Three reasons why your charity should be campaigning in the devolved political institutions


Three reasons why your charity should be campaigning in the devolved political institutions

Campaigning in the UK Parliament has been very difficult for charities lately. The main parties are fighting amongst themselves, Theresa May’s minority Government constantly faces a fight to quash rebellions, and Brexit has swallowed up and paralysed the legislative agenda.

Amidst all this chaos, however, many charities have been able to work very productively with the UK’s other political institutions – The Scottish Parliament, the Welsh Assembly, and the Northern Ireland assembly. And this work has even influenced policy at the UK-wide level. For example, British Heart Foundation played a key role in the introduction of opt-out organ donation in Wales, which eventually led to the extension of the same policy to other parts of the UK.

Brexit has certainly affected the devolved institutions too, and Stormont is hardly a model of functional government – so why should charities still decide to invest more in their devolved parliamentary work?

  1. Politicians in devolved institutions are much more excited to work with charities than politicians at Westminster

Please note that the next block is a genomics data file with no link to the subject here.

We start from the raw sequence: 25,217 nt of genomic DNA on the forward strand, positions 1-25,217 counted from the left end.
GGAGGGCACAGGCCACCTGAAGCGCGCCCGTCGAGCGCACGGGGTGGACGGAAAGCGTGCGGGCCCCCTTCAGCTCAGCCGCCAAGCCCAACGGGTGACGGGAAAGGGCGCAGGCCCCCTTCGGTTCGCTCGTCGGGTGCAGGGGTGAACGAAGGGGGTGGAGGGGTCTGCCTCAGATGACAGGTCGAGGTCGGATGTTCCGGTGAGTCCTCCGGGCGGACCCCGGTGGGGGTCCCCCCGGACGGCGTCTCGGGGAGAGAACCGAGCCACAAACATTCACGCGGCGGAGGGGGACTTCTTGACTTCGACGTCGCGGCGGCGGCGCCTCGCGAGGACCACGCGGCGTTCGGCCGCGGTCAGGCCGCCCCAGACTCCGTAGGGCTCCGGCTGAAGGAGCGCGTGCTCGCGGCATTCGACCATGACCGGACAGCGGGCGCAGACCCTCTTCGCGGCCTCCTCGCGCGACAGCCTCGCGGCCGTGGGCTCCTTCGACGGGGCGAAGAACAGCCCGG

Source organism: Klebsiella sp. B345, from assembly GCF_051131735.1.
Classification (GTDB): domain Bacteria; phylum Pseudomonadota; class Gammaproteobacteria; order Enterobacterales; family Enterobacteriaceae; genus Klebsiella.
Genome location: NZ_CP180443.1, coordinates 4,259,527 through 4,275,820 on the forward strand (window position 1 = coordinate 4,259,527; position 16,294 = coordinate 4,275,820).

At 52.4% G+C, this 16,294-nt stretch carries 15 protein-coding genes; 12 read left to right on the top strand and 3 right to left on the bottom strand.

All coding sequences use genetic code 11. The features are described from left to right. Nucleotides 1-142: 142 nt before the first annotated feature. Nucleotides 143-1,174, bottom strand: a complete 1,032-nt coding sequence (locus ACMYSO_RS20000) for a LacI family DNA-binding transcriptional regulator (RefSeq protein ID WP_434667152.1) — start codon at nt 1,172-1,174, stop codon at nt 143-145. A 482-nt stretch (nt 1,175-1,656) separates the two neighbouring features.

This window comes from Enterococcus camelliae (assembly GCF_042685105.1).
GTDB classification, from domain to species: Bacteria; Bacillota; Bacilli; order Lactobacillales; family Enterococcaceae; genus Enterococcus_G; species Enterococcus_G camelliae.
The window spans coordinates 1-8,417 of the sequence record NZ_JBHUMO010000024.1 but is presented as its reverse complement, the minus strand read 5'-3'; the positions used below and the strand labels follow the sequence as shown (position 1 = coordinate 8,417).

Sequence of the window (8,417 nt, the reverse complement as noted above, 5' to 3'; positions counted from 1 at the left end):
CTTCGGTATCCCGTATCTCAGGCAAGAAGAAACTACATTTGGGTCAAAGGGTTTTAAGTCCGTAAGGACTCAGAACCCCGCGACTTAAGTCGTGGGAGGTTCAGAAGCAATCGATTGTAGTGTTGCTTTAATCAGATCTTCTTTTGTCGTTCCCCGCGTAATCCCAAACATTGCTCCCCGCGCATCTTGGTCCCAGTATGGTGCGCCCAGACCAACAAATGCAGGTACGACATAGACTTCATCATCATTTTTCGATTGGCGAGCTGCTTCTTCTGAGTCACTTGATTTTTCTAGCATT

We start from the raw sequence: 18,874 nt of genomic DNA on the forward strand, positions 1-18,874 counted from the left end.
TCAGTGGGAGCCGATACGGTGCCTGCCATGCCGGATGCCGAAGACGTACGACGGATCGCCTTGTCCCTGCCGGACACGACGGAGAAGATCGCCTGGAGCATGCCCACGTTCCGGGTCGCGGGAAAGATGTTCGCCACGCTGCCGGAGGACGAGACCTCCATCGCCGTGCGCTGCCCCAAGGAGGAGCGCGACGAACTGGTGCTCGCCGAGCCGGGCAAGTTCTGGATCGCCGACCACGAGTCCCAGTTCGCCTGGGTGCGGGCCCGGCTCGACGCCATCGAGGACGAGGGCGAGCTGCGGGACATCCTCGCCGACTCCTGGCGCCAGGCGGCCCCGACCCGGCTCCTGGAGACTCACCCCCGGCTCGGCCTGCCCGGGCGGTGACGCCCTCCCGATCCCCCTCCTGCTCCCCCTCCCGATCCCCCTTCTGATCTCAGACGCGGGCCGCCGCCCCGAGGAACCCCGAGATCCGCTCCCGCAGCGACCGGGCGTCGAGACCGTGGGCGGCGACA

Firstly, politicians in the devolved institutions are more enthusiastic about working with charities than their counterparts at Westminster. In 2017, 71% of MSPs, 78% of MLAs and 66% of AMs said they were excited to work with charities in their Parliament or assembly, compared to only 53% of MPs (in 2016).

With this level of enthusiasm, charities working in the devolved institutions have a great starting point for building strong and productive relationships with these important legislators.

  1. Clearer schedules mean that it’s easier to find a time to meet

In Westminster, demands on MPs’ time are intense, meaning that it’s hard to get an appointment for a meaningful face-to-face meeting. Politicians in Scotland, Wales and Northern Ireland are tight on time too, but arguably not yet to the same extent, which opens the door for more engagement.

It also helps that these politicians are happier to meet at their parliament or assembly. MPs show a clear indication that they like to be contacted at the constituency level with over half of MPs (57%) saying that they prefer this way[1]. There is not as much demand for this from politicians in other institutions, with only 38% of MSPs and 36% of AMs preferring this[2]. This is lowest among MLAs with only 17% saying they prefer to be contacted at the constituency level[3].

We may see this trend change over time as the devolved institutions become busier (we are already seeing this happen in Scotland), but for now their members are still considerably more accessible than MPs.

  1. Charity campaigning is considered more acceptable in the devolved institutions